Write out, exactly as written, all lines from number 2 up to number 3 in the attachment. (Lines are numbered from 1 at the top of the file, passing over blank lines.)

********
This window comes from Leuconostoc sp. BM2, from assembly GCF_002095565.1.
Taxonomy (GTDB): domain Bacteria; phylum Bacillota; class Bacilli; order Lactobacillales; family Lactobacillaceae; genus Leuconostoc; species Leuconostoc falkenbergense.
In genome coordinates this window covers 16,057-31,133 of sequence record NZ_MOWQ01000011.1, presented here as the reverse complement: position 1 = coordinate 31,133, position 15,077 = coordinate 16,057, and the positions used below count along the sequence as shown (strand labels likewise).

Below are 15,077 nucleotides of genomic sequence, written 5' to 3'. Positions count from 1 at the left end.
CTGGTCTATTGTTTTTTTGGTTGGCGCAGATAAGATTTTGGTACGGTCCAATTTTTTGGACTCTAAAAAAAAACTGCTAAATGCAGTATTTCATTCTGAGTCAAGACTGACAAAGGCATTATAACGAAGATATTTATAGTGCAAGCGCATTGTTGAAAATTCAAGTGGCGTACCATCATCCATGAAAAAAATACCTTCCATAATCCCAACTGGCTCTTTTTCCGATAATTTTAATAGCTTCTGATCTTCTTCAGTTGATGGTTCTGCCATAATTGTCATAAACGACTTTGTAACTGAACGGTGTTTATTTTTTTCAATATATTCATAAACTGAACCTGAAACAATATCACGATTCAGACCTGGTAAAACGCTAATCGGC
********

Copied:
Taxonomy (GTDB): domain Bacteria; phylum Bacillota; class Bacilli; order Lactobacillales; family Lactobacillaceae; genus Leuconostoc; species Leuconostoc falkenbergense.
In genome coordinates this window covers 16,057-31,133 of sequence record NZ_MOWQ01000011.1, presented here as the reverse complement: position 1 = coordinate 31,133, position 15,077 = coordinate 16,057, and the positions used below count along the sequence as shown (strand labels likewise).